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The WALTER Scribo The answers to the following clues are in this issue. Happy reading! ACROSS 1. Brigid Washington shares recipes for both a savory and sweet take on this easy pastry 4. The Raleigh ______ Club allowed WALTER to snap a few photos of their annual spring open house 6. Dwane Powell creates these 7. This architect’s body of work includes many nooks, crannies, and residences in Durham 9. Social House is this sort of spirit DOWN 2. These unique backyard structures are perched in a handful of Raleigh backyards 3. Roxanne Bras can have these delivered to your doorstep 5. The Wheel Chix like to do this type of activity 8. NCMA’s latest exhibit is a tribute to charity fashion shows put on by this magazine


FEELING READY TO GO OUT AND CONQUER THE WORLD. ____________ Margaret F., 11th grade ____________

It takes courage to find your voice — and use it. At Saint Mary’s, we believe in the greatness of girls. That’s why we offer AP and honors courses, leadership opportunities, real-world experiences, arts, 11 sports, and more — so girls like you can grow as young women of intelligence, integrity and purpose. The possibilities are endless.

WHERE WILL YOU FIND YOUR COURAGE? OVERNIGHT & VISITATION DAYS November 9 - 10 & January 15 - 16 SHADOW DAYS October 6 & December 1 To register, call the Admission Office at 919.424.4100. FINANCIAL AID AVAILABLE

Serving girls, grades 9-12, boarding and day in Raleigh, N.C. | 919.424.4100 |

Find out more about Margaret at




1526 Wake Forest Rd. Raleigh, NC 27604 919-743-5794

Follow us on Facebook & Instagram @PremierFabricsRaleigh

Downstairs Now Open! Rail & Stile and The Little Red Hen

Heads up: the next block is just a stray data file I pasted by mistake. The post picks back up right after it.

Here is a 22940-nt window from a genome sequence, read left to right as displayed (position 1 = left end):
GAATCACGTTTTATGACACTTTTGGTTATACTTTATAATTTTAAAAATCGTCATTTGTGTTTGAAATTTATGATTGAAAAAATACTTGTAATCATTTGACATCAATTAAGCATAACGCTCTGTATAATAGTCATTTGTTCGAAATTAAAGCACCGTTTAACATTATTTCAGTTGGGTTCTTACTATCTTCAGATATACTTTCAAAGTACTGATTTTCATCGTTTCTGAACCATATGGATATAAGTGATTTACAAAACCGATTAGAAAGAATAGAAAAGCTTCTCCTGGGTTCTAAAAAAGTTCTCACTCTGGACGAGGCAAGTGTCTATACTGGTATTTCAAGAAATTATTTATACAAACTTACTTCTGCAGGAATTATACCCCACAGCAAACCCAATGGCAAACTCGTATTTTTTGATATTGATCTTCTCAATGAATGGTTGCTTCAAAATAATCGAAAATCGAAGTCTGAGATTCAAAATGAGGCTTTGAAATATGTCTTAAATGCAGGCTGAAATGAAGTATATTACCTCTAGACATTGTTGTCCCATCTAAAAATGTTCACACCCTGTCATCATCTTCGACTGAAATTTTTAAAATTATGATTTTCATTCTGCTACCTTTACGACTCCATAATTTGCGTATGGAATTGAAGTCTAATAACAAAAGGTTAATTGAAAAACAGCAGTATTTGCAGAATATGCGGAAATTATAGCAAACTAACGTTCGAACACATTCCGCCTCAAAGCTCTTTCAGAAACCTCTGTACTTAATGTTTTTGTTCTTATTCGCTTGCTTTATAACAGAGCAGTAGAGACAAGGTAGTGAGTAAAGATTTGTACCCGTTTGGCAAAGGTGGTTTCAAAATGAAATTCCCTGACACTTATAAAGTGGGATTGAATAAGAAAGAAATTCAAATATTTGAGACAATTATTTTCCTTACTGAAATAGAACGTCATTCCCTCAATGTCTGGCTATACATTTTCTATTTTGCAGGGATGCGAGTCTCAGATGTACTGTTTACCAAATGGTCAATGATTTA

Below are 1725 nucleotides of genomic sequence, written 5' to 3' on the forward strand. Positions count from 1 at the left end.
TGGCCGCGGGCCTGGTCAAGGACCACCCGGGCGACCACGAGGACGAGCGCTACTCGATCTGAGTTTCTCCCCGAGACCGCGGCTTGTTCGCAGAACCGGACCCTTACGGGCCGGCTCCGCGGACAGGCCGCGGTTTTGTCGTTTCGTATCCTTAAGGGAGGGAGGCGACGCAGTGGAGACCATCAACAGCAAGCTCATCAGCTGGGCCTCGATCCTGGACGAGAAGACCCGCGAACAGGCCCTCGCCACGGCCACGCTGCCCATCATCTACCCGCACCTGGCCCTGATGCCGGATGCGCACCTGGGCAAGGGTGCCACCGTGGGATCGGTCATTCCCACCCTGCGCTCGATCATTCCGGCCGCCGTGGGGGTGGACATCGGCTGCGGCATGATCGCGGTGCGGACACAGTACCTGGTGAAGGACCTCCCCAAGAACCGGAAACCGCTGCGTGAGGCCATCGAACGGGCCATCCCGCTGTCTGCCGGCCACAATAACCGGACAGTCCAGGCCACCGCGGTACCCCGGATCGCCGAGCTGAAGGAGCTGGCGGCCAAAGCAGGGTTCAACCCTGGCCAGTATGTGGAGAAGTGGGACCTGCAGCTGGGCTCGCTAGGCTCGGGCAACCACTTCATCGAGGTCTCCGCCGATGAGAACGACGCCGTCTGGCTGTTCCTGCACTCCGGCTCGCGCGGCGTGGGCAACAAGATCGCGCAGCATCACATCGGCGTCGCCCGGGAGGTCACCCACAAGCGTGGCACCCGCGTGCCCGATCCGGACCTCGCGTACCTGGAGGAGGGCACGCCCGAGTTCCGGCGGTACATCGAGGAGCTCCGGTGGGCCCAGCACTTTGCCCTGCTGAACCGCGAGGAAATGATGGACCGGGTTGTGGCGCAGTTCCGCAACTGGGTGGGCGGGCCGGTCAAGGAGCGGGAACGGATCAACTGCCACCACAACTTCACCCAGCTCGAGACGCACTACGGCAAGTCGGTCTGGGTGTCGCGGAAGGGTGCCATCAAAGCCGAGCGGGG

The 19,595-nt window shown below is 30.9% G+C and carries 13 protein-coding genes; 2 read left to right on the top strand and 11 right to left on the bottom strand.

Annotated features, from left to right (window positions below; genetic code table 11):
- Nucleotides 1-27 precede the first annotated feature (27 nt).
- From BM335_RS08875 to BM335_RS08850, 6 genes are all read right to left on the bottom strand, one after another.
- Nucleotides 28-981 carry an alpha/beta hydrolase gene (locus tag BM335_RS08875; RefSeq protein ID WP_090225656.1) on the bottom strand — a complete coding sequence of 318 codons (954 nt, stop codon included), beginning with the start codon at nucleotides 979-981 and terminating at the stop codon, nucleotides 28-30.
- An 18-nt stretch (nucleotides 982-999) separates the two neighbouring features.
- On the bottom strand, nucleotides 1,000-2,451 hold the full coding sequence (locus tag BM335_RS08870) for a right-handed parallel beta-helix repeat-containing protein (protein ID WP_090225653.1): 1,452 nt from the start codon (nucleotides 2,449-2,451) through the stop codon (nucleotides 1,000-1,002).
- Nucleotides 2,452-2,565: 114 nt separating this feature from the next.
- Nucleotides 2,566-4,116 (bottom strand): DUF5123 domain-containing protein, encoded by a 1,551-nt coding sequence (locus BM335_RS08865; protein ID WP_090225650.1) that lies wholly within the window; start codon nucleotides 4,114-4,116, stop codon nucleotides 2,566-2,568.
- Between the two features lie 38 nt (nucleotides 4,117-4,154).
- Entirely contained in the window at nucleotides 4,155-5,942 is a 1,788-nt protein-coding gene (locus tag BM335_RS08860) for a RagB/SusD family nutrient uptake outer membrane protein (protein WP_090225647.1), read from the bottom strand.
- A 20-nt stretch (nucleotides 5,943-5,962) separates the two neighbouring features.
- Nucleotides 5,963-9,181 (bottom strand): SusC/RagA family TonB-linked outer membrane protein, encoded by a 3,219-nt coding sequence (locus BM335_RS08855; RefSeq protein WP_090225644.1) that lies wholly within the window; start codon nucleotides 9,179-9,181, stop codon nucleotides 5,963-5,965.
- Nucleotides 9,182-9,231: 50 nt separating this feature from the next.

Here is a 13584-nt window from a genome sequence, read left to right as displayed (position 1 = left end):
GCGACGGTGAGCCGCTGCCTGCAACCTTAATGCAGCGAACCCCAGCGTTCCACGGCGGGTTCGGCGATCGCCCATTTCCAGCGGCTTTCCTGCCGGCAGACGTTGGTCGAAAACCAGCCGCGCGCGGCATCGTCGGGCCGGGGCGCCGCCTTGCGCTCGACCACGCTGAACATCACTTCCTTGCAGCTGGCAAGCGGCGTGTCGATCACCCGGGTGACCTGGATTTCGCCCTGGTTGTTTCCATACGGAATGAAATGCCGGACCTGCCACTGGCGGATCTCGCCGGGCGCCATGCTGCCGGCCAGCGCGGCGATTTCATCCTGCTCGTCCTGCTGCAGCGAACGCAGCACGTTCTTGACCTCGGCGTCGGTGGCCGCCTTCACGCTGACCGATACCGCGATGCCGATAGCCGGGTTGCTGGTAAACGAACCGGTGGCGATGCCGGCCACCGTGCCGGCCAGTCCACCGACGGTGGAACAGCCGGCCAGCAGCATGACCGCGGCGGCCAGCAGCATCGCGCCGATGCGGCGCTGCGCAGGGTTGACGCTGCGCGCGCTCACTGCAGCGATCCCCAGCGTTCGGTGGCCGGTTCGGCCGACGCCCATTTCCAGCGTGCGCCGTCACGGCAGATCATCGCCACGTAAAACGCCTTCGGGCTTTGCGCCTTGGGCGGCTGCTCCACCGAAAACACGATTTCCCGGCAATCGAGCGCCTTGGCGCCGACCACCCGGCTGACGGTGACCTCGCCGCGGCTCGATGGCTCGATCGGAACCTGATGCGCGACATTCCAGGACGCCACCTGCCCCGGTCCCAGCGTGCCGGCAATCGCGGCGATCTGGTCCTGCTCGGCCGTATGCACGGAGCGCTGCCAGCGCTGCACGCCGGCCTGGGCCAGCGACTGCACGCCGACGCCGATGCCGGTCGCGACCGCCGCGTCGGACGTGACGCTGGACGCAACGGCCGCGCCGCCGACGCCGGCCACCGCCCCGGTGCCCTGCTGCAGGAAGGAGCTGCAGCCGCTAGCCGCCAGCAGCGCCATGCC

H E A D B OA R D S • C U S T O M S E W I N G • M O N OG R A M M I N G • U P H O L S T E RY


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410 Glenwood Ave.;

130 | WALTER

courtesy Xoco Raleigh


o you prefer your carne with a side of carnage? Check out Xoco Raleigh, where every day is Dia de los Muertos. Aztec for “little sister,” Xoco is the kooky kid sibling of North Raleigh’s favorite haunt Dos Taquitos. “Haunt” isn’t a bad word for Xoco, either – it seems that when the Mexican eatery opened in the Old Creamery building on Glenwood South, it had a few disgruntled former tenants to contend with. Maybe the restaurant folks shouldn’t have been surprised: After all, the building has a grim history, including damaging fires and multiple deaths, including a murder by a serial killer. Perhaps that explains why dishes fly off shelves, lights flicker on and off, and spectral voices whisper in the dark. But the Xoco staff is armed with good mojo, and happily embraces its status as otherworldly outpost. They have even gone so far as to invite a local ghost-busting firm known as ASAP (As Southern as Possible) Paranormal in to verify mysterious disturbances. Ain’t afraid of no ghosts? Then, steel your nerves with a margarita or two and order extra queso, because you never know who might be joining you for dinner. –K.P.

-Patrick -Patrick -Patrick -Patrick Hranitzky, Hranitzky, Hranitzky, Hranitzky, MD, MD,MD, MD, FACC, FACC, FACC, FACC, FHRS FHRS FHRS FHRS